Author Archives: jckozlowski

Arsenal of Democracy: PBS Great Depression Series (1993)

PBS Great Depression Series, #7

Producer: WGBH, Boston

Narrator: Joe Morton

53 minutes

The seventh and final installment in the PBS Great Depression series, this film links the onset of World War II and the role of the United States as the primary producer of war materiel with the lingering struggles of the Great Depression. Blending oral history with photos from Dorothea Lange and others, archival films, and audio clips, “Arsenal of Democracy” details the persistent plight of the poor throughout the 1930s, especially for migrant workers, farmers, and the homeless who, despite the historical attention they received, often remained outside the public and political scope at that time. It also explores the social, cultural, and economic changes that the transition from peace to war wrought, such as the racism and discrimination that African Americans and Asians experienced during the 1930s and in hiring and job opportunities; the internment of Japanese Americans after Japan bombed Pearl Harbor on December 7, 1941; the use of racist imagery in wartime propaganda; greater employment opportunities for women and African Americans in wartime production; California’s incredible growth due to massive outlays of federal spending; and the end of the Great Depression.




Mean Things Happening: PBS Great Depression Series (1993)

PBS Great Depression Series, #5

Producer: WGBH, Boston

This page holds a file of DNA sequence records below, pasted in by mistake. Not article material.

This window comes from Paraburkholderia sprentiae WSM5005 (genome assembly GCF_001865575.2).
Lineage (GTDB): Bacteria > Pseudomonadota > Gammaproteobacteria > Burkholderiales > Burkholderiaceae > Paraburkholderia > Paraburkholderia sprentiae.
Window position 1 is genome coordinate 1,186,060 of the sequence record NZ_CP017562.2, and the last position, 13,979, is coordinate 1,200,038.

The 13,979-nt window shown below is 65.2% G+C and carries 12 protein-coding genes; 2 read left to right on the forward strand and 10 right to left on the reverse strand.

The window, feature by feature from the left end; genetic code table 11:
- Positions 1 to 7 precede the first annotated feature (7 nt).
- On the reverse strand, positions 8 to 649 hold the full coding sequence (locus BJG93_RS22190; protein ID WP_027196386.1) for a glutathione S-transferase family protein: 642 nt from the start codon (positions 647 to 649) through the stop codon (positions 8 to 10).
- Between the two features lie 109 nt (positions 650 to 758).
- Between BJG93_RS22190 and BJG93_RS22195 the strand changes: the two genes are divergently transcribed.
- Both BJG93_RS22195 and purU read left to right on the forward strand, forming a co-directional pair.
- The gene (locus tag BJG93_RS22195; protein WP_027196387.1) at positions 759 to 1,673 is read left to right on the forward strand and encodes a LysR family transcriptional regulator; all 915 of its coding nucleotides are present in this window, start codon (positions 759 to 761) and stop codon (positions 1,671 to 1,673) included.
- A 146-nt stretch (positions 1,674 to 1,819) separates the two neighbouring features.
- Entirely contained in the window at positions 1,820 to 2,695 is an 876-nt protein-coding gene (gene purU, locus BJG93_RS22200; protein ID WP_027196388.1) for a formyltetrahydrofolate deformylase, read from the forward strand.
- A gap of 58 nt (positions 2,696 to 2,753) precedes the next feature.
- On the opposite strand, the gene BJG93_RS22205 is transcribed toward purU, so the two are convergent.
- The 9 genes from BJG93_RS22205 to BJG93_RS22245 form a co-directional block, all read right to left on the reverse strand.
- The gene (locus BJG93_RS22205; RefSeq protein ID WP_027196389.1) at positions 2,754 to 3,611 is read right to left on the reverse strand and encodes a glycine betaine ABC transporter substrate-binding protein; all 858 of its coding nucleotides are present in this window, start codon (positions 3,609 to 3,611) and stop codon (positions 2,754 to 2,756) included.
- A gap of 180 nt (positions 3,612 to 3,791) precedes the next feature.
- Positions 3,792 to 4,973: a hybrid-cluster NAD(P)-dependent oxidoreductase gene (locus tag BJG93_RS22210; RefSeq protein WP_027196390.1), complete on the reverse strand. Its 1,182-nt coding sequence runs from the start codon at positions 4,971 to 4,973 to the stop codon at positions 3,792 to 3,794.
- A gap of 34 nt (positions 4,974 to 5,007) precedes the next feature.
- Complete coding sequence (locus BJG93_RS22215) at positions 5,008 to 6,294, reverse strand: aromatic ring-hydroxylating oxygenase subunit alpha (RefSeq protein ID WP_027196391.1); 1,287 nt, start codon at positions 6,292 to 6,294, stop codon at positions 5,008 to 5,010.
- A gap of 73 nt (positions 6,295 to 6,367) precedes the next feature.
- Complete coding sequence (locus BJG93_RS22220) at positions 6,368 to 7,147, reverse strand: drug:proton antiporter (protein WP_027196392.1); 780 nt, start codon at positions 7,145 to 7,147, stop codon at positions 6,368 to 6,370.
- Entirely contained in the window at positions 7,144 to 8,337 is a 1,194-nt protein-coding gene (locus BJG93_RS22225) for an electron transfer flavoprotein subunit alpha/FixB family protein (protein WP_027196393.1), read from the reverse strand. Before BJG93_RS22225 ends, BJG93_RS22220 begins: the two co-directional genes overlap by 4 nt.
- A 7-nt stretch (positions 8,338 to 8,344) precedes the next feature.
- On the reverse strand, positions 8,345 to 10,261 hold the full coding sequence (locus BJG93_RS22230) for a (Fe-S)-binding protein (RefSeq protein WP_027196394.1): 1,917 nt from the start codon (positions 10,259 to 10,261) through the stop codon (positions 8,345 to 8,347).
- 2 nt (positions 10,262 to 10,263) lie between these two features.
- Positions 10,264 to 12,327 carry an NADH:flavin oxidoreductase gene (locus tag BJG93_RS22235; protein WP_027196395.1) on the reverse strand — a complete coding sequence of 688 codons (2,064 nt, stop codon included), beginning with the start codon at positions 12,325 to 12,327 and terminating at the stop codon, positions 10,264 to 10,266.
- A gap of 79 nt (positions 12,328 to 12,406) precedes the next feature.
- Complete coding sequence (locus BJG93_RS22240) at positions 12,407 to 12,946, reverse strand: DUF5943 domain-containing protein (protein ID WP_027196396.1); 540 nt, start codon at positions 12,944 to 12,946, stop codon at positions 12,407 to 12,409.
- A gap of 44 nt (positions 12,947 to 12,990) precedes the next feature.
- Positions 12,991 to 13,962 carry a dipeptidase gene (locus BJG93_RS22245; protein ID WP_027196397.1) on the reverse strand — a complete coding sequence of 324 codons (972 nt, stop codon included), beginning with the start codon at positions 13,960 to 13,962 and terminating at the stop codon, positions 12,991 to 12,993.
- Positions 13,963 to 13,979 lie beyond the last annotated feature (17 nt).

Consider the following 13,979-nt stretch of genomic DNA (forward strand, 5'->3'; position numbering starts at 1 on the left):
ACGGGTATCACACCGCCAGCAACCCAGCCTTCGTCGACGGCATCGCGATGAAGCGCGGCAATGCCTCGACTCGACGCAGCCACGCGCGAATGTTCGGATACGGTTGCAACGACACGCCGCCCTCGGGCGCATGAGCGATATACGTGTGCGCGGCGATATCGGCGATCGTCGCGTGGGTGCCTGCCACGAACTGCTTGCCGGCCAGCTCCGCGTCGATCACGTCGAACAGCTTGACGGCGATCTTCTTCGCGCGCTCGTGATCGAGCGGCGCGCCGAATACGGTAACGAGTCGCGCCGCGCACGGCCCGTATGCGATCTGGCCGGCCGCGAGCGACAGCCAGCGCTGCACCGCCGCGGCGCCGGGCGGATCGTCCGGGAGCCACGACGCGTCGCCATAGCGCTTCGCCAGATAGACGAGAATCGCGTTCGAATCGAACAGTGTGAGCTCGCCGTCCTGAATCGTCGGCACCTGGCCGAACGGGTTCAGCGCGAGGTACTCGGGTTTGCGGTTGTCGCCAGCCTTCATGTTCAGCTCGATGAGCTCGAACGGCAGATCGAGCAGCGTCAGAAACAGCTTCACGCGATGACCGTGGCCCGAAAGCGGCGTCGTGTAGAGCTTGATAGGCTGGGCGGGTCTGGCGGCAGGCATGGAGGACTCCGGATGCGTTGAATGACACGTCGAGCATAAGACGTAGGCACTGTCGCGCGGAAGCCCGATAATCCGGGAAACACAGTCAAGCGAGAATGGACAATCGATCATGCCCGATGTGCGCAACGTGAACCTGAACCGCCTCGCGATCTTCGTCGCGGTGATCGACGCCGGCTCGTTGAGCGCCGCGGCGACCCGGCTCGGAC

Narrator: Joe Morton

51 minutes

This documentary examines the efforts that tenant farmers and steelworkers undertook to organize and unionize amidst The Great Depression of the 1930s. Using interviews, film footage, and historians’ reflections, it recounts the privation and violent conditions facing H.L. Mitchell and the Southern Tenant Farmers Union (STFU), and industrial workers who formed the Steelworkers Organizing Committee (SWOC) of the burgeoning Congress of Industrial Organizations (CIO). Racism, paternalistic company towns, heavy-handed anti-unionism and violent opposition posed grave obstacles to organizers in the Southern agricultural fields and Northern industrial cities alike. A key element to the success of the SWOC and CIO on the one hand, and the failure of the STFU on the other, was the legal framework protecting organizing, rights, and concerted activity for private-sector workers with the passage of the National Labor Relations Board (NLRB), which expressly excluded agricultural and domestic workers who comprised much of the South’s workforce. The result was the rise of powerful unionism in much of the more industrialized North, Midwest, and West, and the concomitant absence of effective unionism from the more agricultural South and Southwest, in the Depression-riddled 1930s.